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September 8, 2015

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September 8, 2015

Travel Tip #14. Sign Up for Global Entry

September 8, 2015

Travel Tip #14. Sign up for Global Entry, the U.S. Customs and Border Protection program that allows expedited clearance for pre-approved, low-risk travelers upon arrival in the United States.

If you are like me, just the possibility of missing a flight because of long lines at the airport is stressful. Some of my older single friends have quit traveling because “travel is just no fun any more.” We are old enough to remember the glamor of commercial air travel. We dressed up for our trips and enjoyed gracious service and decent, free food and beverages en route. No more. I have found two ways to dodge long lines, along with two related ways to minimize anxiety when I miss my connections and get stranded at the airport.

Sign Up for TSA Global Entry

IF you travel out of the U.S. at all—or there is any possibility that you might—register for TSA Global Entry. I suppose that one who always flies into JFK or Newark can get by without it; but for those of us who clear Customs and Immigration at a major hub and then transfer to a domestic flight home, unexpectedly long lines can be overwhelming. Shortly after I qualified for Global Entry, I flew into DFW on the last day of Spring Break. I smugly whipped past the two-hour-long line to swipe my passport at the kiosk. Since then, I have repeated the experience more than a dozen times. Even if American Express had not picked up my $100 fee (good for five years), it would be worth it to me.

The TSA registration process requires answering security questions online and then scheduling an appointment at a customs entry site. You can allow extra time between flights in airports like DFW or Houston Bush Intercontinental to avoid making a special trip. Interviews tend to run on time and last about 30 minutes.

Register for TSA Pre-Check program

Once you qualify for Global Entry and receive Trusted Traveler status, you can register to qualify for Pre-Check with your preferred airlines. This is the short line at security check-in locations. Not only do you breeze past the long lines, but you don’t have to shed shoes or coat or pull out your computer and small liquids. And you pass through a metal detector, not a scanner. Full service is not available at every airport or at every security station within airports. However, all but the smallest airports have “expedited check-in” with a separate line and metal detector. You still have to put out your computer and liquids.

If you absolutely do not need Global Entry, you can sign up for Pre-Check for $25 less, and some premier credit cards will again pick up the cost. Even if you are 75 or older, I think the shorter lines are worth the charge. Some argue that requesting wheelchair assistance gives them more privileges; but aside from the ethics of asking for what you do not need, wheelchair assistance is not always there when you need it.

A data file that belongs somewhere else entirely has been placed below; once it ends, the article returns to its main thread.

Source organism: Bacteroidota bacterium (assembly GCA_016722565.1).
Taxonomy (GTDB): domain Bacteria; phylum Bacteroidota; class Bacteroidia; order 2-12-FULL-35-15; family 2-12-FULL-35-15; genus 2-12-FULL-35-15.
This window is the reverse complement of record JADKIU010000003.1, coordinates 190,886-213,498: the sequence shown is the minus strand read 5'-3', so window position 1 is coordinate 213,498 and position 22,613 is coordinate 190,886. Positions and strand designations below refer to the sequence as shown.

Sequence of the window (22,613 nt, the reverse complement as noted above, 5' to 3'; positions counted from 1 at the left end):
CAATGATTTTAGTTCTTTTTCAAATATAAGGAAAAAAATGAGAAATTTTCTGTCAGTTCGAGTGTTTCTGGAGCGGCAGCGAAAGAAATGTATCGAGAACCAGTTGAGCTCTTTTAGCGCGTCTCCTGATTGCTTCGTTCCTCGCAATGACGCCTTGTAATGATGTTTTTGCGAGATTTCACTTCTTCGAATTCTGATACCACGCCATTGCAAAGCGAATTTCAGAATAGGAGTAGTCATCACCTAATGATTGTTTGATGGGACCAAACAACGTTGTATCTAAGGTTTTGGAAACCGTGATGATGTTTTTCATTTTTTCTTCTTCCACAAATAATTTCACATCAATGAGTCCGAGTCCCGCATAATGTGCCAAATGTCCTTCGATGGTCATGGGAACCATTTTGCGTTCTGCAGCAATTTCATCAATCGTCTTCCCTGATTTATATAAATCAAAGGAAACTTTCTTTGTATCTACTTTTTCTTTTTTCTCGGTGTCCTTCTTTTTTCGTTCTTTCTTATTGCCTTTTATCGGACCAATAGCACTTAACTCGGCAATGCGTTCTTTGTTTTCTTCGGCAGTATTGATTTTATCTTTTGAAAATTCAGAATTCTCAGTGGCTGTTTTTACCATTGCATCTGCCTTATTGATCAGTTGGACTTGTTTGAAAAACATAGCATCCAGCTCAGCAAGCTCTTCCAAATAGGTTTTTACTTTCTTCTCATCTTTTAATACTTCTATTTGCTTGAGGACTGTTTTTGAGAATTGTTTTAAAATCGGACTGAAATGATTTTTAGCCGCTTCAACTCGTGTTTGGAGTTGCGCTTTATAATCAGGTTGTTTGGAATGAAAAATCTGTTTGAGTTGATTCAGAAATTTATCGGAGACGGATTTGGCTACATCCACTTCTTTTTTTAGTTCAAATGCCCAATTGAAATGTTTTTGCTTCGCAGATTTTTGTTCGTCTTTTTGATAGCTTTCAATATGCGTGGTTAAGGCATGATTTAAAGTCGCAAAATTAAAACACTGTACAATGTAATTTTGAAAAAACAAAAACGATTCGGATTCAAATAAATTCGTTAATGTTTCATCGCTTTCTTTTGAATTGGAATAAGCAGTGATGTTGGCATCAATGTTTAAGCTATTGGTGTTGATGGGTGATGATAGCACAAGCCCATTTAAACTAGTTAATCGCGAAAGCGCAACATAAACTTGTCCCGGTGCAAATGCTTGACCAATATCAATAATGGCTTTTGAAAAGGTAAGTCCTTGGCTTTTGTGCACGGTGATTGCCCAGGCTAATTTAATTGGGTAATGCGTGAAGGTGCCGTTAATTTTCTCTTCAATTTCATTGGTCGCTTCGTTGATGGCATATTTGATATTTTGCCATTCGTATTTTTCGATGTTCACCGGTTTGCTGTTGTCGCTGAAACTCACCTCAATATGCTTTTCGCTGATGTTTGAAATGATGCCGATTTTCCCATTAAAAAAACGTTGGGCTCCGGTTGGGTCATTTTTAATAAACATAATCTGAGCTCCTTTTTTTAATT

Earn elite status on your favorite airline

I never took advantage of Lev’s executive platinum status with American when he was alive; but as a widow, I work hard to maintain platinum status–usually through points on my credit card rather than miles in the air. When things go wrong, I want that 800 number. Last December 23, I joined hundreds of people at DFW who were taking one of the seven daily flights back to Corpus Christi for Christmas. Weather was terrible, and most of the flights were canceled. When I arrived at the stand-by line for the one flight that was still scheduled, 94 people were ahead of me. With every flight for the rest of the week fully booked, there was no way that some of those people would get home by the 25th. I checked my status on my AA app on my iPhone. American had automatically re-booked me on the first flight out the next morning. I rode Skytrain to the Grand Hyatt, booked a cheap room and enjoyed a glass of wine and a good dinner. Crisis averted.

Join an airline club

travel tip thumbnailLev never thought that joining the Admirals Club was worth the money. Since we used miles to upgrade to business class when we went abroad, we had free access to lounges before our flights. And for awhile, my American Express platinum card gave me free access to American lounges.

But this is a place where I have given myself permission to do things differently than Lev did. I pay for my airline tickets because I want the points and the perks. Going back and forth through DFW at least monthly, I want access to clean rest rooms, quiet workspace and free wifi. When flight delays grow long, crashing at the Admirals Club is definitely preferable to the concourse, and agents at the desk are eager to help solve problems. So I pay my annual membership fee with miles.

Back in June, I blogged here: “Spend more on hotels and transportation if necessary to assure your safety and comfort. It costs less for one to travel than for two.” These are just a few examples of where spending a little more pays off.

One final “for instance”—A friend with elite status bought a first-class ticket for herself for a long, complicated trip to Europe; and she used miles for a companion ticket. Due to extreme weather, they missed their connection and had to overnight at DFW. Because the second ticket was free, American would not book them on an alternate airline to get them to their destination on time. Beware. We often give up perks and privileges when we take advantages of discounts and freebies.

This is my final blog in this series of travel tips for women traveling alone. My first blog, back on April 29, was the list of 14 Travel Tips for Safe, Solo Travel. Next Tuesday, I will re-post that list, with links to my subsequent travel blogs.

Feedback: Do you want me to keep on writing travel tips? What would interest you?